Napa Valley Elegance and Privacy Minus the Extravagance

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When I think of Napa Valley, the first images that come to mind are endless hills of vines, tasting rooms that seem to all look alike, limos full of inebriated yuppies, and tourists buying expensive artwork and furnishings. However, I recently learned that elegance and privacy can be found in Napa at a resort located off the gorgeous Silverado Trail in St. Helena. 

I spent the post-holiday weekend with my husband at Meadowood Napa Valley to get out of the city and unwind from the Christmas party circuit. Situated eighteen miles north of Napa, the resort felt far enough removed to escape the wine country tourist-based culture, but close enough that day trips for wine tasting, biking, and shopping would be easy. I was relieved to find the resort is quiet and unassuming, unlike the hotels in Yountville or Sonoma that seem to try too hard to win attention. 

Meadowood’s grounds are massive—there are 250 acres of beautiful oak and redwood trees, with cottages and walking trails spread throughout the property. Our room was luxurious but somewhat personality-less, and we mainly wanted to spend time sitting beside the fire reading magazines. The suite’s French doors opened onto a cozy, covered porch that looked out over the wooded hillside. I imagined myself in a rocking chair beside my husband sipping wine during a summer sunset.

It seemed impossible that anyone—even my A.D.D. self—could get bored on the property: there are two heated outdoor swimming pools, a Jacuzzi, tennis courts, a croquet court (with a croquet pro), a nine-hole golf course, hiking trails and a health spa that includes a gym. No wonder the bell man said they have groups that often stay for weeks at a time.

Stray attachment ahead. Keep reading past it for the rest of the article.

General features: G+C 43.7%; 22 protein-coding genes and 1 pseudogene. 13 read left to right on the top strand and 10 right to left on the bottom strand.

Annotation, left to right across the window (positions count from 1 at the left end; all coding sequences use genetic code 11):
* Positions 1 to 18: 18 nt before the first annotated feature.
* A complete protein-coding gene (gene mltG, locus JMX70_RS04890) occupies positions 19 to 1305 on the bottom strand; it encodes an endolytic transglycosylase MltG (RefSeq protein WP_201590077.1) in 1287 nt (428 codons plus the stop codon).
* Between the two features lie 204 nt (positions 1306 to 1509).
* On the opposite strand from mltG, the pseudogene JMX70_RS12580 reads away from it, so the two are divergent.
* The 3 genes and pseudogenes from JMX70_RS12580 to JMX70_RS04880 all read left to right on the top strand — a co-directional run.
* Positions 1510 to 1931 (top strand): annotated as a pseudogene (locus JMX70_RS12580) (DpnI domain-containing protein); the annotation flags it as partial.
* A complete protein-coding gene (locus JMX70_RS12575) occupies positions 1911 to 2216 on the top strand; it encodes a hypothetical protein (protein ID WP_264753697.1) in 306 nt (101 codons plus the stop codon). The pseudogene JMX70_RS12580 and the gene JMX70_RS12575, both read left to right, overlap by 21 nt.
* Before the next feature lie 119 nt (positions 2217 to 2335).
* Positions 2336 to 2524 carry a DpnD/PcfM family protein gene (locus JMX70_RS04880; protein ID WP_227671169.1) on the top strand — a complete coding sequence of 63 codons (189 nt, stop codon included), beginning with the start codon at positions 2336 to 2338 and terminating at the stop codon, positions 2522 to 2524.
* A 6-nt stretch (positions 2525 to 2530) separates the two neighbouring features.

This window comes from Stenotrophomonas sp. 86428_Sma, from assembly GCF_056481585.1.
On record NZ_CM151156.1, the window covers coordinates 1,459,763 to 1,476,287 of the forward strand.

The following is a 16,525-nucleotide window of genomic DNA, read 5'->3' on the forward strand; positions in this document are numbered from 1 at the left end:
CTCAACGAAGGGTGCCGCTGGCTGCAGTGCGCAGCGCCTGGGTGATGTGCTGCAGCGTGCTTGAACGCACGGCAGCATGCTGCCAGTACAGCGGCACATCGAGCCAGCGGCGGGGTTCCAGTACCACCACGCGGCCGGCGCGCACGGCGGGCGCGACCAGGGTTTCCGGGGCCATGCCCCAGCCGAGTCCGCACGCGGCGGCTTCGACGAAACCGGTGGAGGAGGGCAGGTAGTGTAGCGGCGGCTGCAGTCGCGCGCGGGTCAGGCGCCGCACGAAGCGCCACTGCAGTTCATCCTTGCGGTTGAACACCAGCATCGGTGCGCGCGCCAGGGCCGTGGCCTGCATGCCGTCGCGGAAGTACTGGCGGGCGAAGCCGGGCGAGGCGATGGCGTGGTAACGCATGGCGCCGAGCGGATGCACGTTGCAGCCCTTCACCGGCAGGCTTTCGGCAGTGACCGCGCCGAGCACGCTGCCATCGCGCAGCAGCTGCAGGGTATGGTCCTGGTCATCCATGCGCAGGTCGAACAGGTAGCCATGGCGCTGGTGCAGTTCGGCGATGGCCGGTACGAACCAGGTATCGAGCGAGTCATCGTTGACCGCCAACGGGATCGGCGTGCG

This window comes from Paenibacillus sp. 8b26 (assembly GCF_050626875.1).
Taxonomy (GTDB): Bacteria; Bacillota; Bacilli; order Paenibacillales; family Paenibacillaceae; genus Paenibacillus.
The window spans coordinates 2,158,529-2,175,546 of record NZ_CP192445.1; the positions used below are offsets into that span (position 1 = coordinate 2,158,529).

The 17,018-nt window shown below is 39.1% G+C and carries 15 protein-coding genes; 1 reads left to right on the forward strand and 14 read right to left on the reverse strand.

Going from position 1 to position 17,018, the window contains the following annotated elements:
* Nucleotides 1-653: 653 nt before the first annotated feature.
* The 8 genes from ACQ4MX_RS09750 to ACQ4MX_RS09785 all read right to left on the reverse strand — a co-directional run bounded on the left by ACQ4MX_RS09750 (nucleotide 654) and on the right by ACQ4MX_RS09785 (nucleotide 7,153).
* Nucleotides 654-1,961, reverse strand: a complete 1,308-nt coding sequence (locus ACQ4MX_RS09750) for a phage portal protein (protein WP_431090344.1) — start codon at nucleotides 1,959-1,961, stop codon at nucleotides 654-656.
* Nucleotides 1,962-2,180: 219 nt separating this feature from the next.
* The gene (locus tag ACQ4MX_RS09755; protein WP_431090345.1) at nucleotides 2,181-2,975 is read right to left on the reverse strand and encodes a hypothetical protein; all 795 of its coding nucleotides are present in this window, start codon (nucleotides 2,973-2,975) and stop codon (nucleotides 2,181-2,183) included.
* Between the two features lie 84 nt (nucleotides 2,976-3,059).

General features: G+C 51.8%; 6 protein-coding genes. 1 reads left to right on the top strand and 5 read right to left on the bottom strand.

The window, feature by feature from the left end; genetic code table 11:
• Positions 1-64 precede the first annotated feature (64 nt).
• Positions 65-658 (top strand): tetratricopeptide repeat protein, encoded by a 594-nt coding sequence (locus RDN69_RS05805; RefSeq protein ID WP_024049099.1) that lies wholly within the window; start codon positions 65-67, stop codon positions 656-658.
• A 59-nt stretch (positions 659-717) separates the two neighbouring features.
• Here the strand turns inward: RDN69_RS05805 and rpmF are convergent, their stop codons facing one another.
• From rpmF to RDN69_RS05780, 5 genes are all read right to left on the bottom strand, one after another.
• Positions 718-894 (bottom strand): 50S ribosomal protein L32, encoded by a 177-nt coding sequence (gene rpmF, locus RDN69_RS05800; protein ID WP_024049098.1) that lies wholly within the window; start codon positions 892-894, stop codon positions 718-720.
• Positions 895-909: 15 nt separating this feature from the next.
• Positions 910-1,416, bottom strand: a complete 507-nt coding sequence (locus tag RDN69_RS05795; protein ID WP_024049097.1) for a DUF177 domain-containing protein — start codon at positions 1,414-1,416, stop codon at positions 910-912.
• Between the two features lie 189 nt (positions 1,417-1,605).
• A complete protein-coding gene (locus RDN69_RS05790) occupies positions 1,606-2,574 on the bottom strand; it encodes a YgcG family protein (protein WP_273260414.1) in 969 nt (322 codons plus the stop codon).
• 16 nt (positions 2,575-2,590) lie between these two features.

We checked out the main lodge that houses two dining rooms: The Restaurant at Meadowood for fancy dining and The Grill for more casual dining. For our first dinner we chose The Restaurant, one of just five Northern California restaurants that earned two stars from the Michelin Guide. A roaring fireplace welcomed us into the intimate setting with just fifteen tables, dim lighting, no music, and very little décor. What it lacked in ambience it made up for in extraordinary service; truly, it rivaled the service at some of the finest restaurants I’ve been to in all of California. The chef, Christopher Kostow, prepared creative and healthy dishes using locally grown vegetables, and considered how each would pair with the best wines. It was the first time I’d been offered only two menu choices: we could choose either the four-course menu or the ten-course tasting menu. We opted for four and enjoyed mushroom tea, sweet potato agnolotti, suckling Berkshire pig, monkfish with lime and crayfish, and a perfectly moist chocolate soufflé.

After waking up late, we ate a bland breakfast in The Grill, then headed to the Spa for deep tissue massages. Again, the service was outstanding but the cleanliness of the tiny locker room seemed forgotten. To exit the Spa, we walked past the tennis courts and Jacuzzi, promising each other we’d come back when it wasn’t 36 degrees outside.


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